- Indigenous children in Mount Isa have recorded some of the highest rates of lung infections in the world, a report has found.
- A new treatment involving the drug exemestane can reduce the risk of recurrent breast cancer in young women by more than a third, a study has found.
- A team of neuroscientists has manipulated brain cells to both erase and then restore a memory, a finding that could help with treatment of brain diseases like Alzheimer’s or PTSD.
The news on Health Professional Radio. Today is the 3rd June 2014. Read by Rebecca Foster.
Indigenous children with lung infections, breast cancer and studies impacting Alzheimers and PTSD feature in today’s news.
Indigenous children in Mount Isa have recorded some of the highest rates of lung infections in the world, a report has found.
The author of a study looking at respiratory issues in the town’s children said figures showed the health gap between Indigenous and non-Indigenous children was growing.
Between 2007 and 2011, of the 276 children admitted to Mount Isa Hospital with an acute lower respiratory tract infection, 77 per cent were Indigenous.
The results have been published in the latest Medical Journal of Australia.
Lead author Dr Elisabeth Janu, from the University of Western Sydney, said the figures also showed multiple admissions during the period.
“One child was admitted six times for pneumonia, two were admitted four times, one was admitted three times, and 17 were admitted twice,” Dr Janu said.
She said overall rates were climbing.
… “Vaccination rates are sometimes lower in Indigenous children than in non-Indigenous children.”
She said the figures were comparable to the Northern Territory, which is also among the worst in the world.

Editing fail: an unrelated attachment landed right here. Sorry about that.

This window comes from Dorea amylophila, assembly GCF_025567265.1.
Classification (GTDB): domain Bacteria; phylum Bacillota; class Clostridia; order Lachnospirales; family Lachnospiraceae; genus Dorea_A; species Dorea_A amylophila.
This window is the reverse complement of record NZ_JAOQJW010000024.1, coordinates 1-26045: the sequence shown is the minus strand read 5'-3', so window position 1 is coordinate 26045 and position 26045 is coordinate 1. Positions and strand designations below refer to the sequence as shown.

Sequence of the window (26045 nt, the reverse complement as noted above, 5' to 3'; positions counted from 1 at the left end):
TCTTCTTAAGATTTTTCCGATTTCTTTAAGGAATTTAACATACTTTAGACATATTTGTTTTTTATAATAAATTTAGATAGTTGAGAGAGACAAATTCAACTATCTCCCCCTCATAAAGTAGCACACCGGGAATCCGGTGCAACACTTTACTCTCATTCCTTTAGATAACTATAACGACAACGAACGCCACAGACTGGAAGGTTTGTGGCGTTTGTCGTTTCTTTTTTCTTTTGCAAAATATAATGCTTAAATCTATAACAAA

A new treatment involving the drug exemestane can reduce the risk of recurrent breast cancer in young women by more than a third, a study has found.
The global study into the use of exemestane by women with hormone-sensitive breast cancer has been presented at a conference in the United States.
The study found that 92.8 per cent of the pre-menopausal woman who took the drug were free of breast cancer after five years, compared with 88.5 per cent who were taking the standard treatment, tamoxifen.
Associate Professor Prue Francis, from Melbourne’s Peter MacCallum Cancer Centre, one of the lead authors on the study, said the findings had the potential to change treatment for young women worldwide.
In recent years, researchers studying the brain have implanted false memories, caused patients to hallucinate while sleeping, and even tricked the brain into hearing sounds that don’t exist.
Now, a team of neuroscientists has manipulated brain cells to both erase and then restore a memory, a finding that could help with treatment of brain diseases like Alzheimer’s or PTSD.
In a paper published in the journal Nature, a team at the University of California, San Diego created a memory in a rat and then erased it by stimulating the connections, or synapses, between nerve cells at different frequencies.
The first step was to create a memory. They did this by stimulating a group of nerves in the rat’s brain (which equated to the sound of a tone) that had been genetically modified to respond to light, while shocking the animal’s foot at the same time.
From the rat’s perspective, the sound of the tone (done by stimulating the nerve cells) was equated with the fear of getting a mild shock.
Then the team weakened the connection between the brain cells, which had the effect of erasing that memory.
Malinow says the finding could open the door to manipulating the creation of memories in humans as well. In PTSD, memories of certain traumatic events cause severe anxiety, depression and other problems in patients, while Alzheimer’s disease causes us to lose our memories.
A post-doctoral student in Malinow’s lab, Sadegh Nabavi, conducted the experiments and is the lead author on the Nature paper.
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